Ealier this week, Austin Rat­ner wrote about Hil­lel sand­wich­es and pat­ri­cide, pho­tog­ra­phy, and Audrey Hep­burn. His first book, The Jump Artist, is the win­ner of the 2011 Sami Rohr Prize for Jew­ish Lit­er­a­ture. He has been blog­ging all week for the Jew­ish Book Coun­cil and MyJew­ish­Learn­ings Author Blog.

It goes against my con­vic­tions as a nov­el­ist to char­ac­ter­ize any per­son as either a demon or a hero; human nature isn’t so sim­ple. It’s the fas­cist psy­che that adores such black-and-white cat­e­gories: good or bad, Aryan or Jew, friend or ene­my, wor­thy of life or of exter­mi­na­tion. But even in a psy­cho­log­i­cal­ly mature piece of fic­tion, there are pro­tag­o­nists and antag­o­nists and what divides them from one anoth­er in The Jump Artist is pre­cise­ly their degree of matu­ri­ty of thought — i.e., their abil­i­ty or inabil­i­ty to think in a nuanced, non-bina­ry way. Karl Meixn­er, a fas­cist, had a lot of trou­ble think­ing that way. Philippe Halsman’s attor­ney in the sec­ond tri­al, by con­trast, refused to see the world in the polar­ized terms that would lat­er dom­i­nate the pol­i­tics of Gross­deutsch­land.

Pessler was born May 13, 1893 in Linz (an Aus­tri­an city halfway between Vien­na and Salzburg). Hals­man describes Pessler as a very inter­est­ing per­son, a for­mer Jesuit stu­dent,” in a let­ter dat­ed March 23, 1929. He was a vet­er­an of the First World War, described as young, dar­ing” in Die Wahrheit, a Vien­na news­pa­per, on Sep­tem­ber 20, 1929. Pessler mar­ried a Vien­nese woman named Martha Loden­bauer, with whom he lived in Inns­bruck at 29 Anich­strasse. Accord­ing to the records in the Tirol­er Lan­desarchiv (Geschäft­szahl TLA-0509/1720 – 2006), they had no children.

Pessler was deeply com­mit­ted to the defense of civ­il lib­er­ties even as Aus­tria careened into fas­cism. His pas­sion for jus­tice is reflect­ed in his own account of the tri­als, Ein Bild des Prozess­es” (“A Pic­ture of the Pro­ceed­ings”), pub­lished in a paper­back vol­ume called Der Fall Hals­mann, issued in 1931 by the Aus­tri­an League for Human Rights. (The Aus­tri­an League was a sis­ter orga­ni­za­tion of the French League for the Defense of Human Rights, which had 20 years ear­li­er defend­ed the Jew Alfred Drey­fus fol­low­ing his indict­ment and false con­vic­tion in Paris.) After the sec­ond ver­dict, Pessler con­tin­ued to fight on Philippe’s behalf for legal redress, and he took part in the effort to obtain a par­don from Chan­cel­lor Johann Schober.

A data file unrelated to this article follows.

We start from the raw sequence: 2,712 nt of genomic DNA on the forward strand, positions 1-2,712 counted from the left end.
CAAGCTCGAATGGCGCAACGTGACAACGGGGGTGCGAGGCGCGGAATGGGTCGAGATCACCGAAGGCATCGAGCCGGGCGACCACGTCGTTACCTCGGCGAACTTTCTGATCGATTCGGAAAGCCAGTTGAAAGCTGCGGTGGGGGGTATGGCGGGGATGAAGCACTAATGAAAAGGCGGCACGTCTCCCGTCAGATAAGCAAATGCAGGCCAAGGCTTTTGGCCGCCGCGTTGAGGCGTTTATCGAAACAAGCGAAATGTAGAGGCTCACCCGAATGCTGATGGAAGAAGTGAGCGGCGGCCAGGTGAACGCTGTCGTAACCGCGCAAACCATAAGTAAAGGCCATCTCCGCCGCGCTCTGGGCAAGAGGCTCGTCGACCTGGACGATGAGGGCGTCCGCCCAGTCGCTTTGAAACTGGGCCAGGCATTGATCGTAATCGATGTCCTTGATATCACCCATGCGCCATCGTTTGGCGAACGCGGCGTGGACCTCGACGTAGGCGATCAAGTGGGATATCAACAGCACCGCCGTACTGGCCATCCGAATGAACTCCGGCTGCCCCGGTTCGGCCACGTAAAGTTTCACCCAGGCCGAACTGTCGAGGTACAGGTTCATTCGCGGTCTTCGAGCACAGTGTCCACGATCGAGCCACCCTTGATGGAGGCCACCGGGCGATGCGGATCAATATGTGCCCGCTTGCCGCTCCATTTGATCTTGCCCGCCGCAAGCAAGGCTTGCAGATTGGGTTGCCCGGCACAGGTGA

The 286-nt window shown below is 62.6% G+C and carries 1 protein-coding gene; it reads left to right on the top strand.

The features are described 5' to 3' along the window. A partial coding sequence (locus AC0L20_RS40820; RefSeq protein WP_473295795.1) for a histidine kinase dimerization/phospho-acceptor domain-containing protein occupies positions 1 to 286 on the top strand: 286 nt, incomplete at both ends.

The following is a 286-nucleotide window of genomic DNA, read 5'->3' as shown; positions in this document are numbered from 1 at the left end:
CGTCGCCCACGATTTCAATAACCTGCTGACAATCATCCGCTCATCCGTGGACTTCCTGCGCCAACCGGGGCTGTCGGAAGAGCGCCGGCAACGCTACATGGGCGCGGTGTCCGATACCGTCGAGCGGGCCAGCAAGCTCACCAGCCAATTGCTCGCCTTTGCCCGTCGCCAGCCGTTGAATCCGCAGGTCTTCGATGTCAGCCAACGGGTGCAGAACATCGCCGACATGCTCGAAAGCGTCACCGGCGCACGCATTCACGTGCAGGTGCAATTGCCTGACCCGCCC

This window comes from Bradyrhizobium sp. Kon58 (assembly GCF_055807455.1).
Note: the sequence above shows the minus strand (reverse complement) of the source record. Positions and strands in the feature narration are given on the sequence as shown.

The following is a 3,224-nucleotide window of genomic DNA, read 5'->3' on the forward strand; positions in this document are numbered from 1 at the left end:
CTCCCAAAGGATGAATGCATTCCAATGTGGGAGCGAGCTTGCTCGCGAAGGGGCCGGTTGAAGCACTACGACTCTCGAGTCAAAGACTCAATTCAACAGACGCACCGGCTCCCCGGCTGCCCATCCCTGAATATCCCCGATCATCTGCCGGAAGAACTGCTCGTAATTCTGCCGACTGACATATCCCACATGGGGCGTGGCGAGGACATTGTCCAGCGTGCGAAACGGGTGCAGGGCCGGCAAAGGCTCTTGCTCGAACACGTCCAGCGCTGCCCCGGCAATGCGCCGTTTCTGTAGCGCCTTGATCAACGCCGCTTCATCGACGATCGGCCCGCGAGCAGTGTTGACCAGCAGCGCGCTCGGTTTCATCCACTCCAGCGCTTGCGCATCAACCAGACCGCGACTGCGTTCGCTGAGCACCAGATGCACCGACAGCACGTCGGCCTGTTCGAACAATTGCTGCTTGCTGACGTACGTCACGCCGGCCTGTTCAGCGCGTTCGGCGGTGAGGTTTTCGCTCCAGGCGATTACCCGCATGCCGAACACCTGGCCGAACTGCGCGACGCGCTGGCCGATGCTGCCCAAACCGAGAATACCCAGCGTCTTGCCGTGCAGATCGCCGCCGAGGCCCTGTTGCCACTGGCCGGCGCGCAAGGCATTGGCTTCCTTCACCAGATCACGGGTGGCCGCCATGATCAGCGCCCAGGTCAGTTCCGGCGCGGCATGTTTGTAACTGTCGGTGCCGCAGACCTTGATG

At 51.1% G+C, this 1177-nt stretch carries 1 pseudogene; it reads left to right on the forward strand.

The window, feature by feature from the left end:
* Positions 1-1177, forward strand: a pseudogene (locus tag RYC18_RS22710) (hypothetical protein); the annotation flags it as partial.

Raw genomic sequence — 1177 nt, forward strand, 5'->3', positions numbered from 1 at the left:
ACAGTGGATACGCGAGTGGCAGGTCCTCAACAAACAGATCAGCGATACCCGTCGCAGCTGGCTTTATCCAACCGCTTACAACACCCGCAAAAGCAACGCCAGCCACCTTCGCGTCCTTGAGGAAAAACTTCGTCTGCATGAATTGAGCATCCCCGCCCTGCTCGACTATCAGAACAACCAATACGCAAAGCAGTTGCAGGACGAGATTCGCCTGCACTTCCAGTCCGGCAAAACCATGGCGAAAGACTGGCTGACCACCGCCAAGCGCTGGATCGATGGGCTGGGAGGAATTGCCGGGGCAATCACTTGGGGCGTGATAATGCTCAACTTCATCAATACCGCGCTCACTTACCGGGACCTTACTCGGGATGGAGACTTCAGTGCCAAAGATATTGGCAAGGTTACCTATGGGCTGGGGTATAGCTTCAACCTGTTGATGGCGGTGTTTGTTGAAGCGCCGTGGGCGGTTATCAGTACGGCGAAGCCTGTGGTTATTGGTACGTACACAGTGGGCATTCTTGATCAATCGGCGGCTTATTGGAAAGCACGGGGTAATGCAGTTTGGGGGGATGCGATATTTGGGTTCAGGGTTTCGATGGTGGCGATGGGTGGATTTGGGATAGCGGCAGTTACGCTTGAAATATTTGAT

The tri­als affect­ed him on a per­son­al lev­el, as well. He writes in Der Fall Hals­mann, pp. 90 – 91:

[Philippe] left prison as a bro­ken man. His impris­on­ment has result­ed in a lung infir­mi­ty. His engi­neer­ing stud­ies have been inter­rupt­ed and sub­se­quent­ly cut off. Who can right all the wrongs he has suf­fered? Even if we suc­ceed in bring­ing anoth­er tri­al to court, and prove his inno­cence beyond a doubt, the years of impris­on­ment and the hor­ri­ble accu­sa­tions have tak­en their toll.

We must learn for the future to be care­ful with any tri­al based on cir­cum­stan­tial evi­dence. In any such future case we must remem­ber Philipp Halsman.

Philippe, in turn, felt he would nev­er for­get his attor­ney. In a let­ter to Ruth Römer dat­ed Jan­u­ary 28, 1930, Philippe writes: “[Dr. Pessler] sat down on the table and began to weep…. I will nev­er for­get how much [his tears] moved me, and how much I loved him the moment he wiped the table dry.”

After the Anschluss with Ger­many, Pessler ran afoul of the Nazis; he was sent to the Dachau con­cen­tra­tion camp as a polit­i­cal pris­on­er on May 31, 1938 and was not released until almost a year lat­er, on April 22, 1939. Accord­ing to the Tirol­er Lan­desarchiv, he’d been added to the Nazis’ Schwarzen Liste,” or Black List, because in 1938 he served as pub­lic defend­er for Friedrich Wurnig, an SS offi­cer who was tried for mur­der; Pessler lost the case and Wurnig was exe­cut­ed. Short­ly after Pessler’s intern­ment at Dachau, his wife moved to Eggen­berg. He sur­vived the war and died in the same year as did his for­mer client Philippe Hals­man: 1979.

Austin Rat­ners first book, The Jump Artist, is now available.

Austin Rat­ner is author of the nov­els In the Land of the Liv­ing and The Jump Artist, win­ner of the Sami Rohr Prize for Jew­ish Lit­er­a­ture, and the non-fic­tion book The Psychoanalyst’s Aver­sion to Proof. He is an M.D., stud­ied at the Iowa Writ­ers’ Work­shop, and he teach­es cre­ative writ­ing at the Sack­ett Street Writ­ers’ Work­shop in New York.